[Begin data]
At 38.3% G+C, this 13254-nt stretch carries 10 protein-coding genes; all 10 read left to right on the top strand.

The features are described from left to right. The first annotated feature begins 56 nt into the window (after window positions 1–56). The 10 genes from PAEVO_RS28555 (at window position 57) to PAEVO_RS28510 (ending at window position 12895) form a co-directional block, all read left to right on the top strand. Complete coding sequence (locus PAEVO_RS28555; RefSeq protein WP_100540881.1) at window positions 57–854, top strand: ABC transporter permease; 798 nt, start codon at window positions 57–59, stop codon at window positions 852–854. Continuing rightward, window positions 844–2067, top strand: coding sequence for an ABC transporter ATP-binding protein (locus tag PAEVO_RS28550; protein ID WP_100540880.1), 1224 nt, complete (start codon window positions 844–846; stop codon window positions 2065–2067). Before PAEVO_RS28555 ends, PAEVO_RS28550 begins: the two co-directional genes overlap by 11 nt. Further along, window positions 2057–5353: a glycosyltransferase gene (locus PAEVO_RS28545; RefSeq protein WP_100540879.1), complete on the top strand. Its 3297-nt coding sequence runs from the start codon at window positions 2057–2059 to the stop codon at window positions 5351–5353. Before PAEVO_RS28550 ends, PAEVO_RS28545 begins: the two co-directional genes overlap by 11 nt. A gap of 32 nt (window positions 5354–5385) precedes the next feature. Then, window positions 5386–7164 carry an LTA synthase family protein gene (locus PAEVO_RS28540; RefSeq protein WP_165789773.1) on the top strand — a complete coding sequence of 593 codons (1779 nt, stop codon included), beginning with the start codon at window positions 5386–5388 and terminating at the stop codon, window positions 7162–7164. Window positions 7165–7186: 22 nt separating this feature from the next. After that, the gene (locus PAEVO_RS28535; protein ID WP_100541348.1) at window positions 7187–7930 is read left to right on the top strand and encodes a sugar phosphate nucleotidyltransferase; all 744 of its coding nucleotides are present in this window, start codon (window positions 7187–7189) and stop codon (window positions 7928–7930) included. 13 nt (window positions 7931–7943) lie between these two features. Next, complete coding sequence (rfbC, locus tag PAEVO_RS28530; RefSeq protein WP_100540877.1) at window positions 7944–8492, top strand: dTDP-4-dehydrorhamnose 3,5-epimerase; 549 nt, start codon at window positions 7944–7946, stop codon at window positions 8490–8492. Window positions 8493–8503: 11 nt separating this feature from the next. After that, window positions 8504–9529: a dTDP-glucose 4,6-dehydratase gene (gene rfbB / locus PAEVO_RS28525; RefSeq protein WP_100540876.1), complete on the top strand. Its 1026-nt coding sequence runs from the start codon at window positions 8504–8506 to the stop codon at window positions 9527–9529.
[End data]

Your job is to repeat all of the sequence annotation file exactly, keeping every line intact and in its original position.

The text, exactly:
At 38.3% G+C, this 13254-nt stretch carries 10 protein-coding genes; all 10 read left to right on the top strand.

The features are described from left to right. The first annotated feature begins 56 nt into the window (after window positions 1–56). The 10 genes from PAEVO_RS28555 (at window position 57) to PAEVO_RS28510 (ending at window position 12895) form a co-directional block, all read left to right on the top strand. Complete coding sequence (locus PAEVO_RS28555; RefSeq protein WP_100540881.1) at window positions 57–854, top strand: ABC transporter permease; 798 nt, start codon at window positions 57–59, stop codon at window positions 852–854. Continuing rightward, window positions 844–2067, top strand: coding sequence for an ABC transporter ATP-binding protein (locus tag PAEVO_RS28550; protein ID WP_100540880.1), 1224 nt, complete (start codon window positions 844–846; stop codon window positions 2065–2067). Before PAEVO_RS28555 ends, PAEVO_RS28550 begins: the two co-directional genes overlap by 11 nt. Further along, window positions 2057–5353: a glycosyltransferase gene (locus PAEVO_RS28545; RefSeq protein WP_100540879.1), complete on the top strand. Its 3297-nt coding sequence runs from the start codon at window positions 2057–2059 to the stop codon at window positions 5351–5353. Before PAEVO_RS28550 ends, PAEVO_RS28545 begins: the two co-directional genes overlap by 11 nt. A gap of 32 nt (window positions 5354–5385) precedes the next feature. Then, window positions 5386–7164 carry an LTA synthase family protein gene (locus PAEVO_RS28540; RefSeq protein WP_165789773.1) on the top strand — a complete coding sequence of 593 codons (1779 nt, stop codon included), beginning with the start codon at window positions 5386–5388 and terminating at the stop codon, window positions 7162–7164. Window positions 7165–7186: 22 nt separating this feature from the next. After that, the gene (locus PAEVO_RS28535; protein ID WP_100541348.1) at window positions 7187–7930 is read left to right on the top strand and encodes a sugar phosphate nucleotidyltransferase; all 744 of its coding nucleotides are present in this window, start codon (window positions 7187–7189) and stop codon (window positions 7928–7930) included. 13 nt (window positions 7931–7943) lie between these two features. Next, complete coding sequence (rfbC, locus tag PAEVO_RS28530; RefSeq protein WP_100540877.1) at window positions 7944–8492, top strand: dTDP-4-dehydrorhamnose 3,5-epimerase; 549 nt, start codon at window positions 7944–7946, stop codon at window positions 8490–8492. Window positions 8493–8503: 11 nt separating this feature from the next. After that, window positions 8504–9529: a dTDP-glucose 4,6-dehydratase gene (gene rfbB / locus PAEVO_RS28525; RefSeq protein WP_100540876.1), complete on the top strand. Its 1026-nt coding sequence runs from the start codon at window positions 8504–8506 to the stop codon at window positions 9527–9529.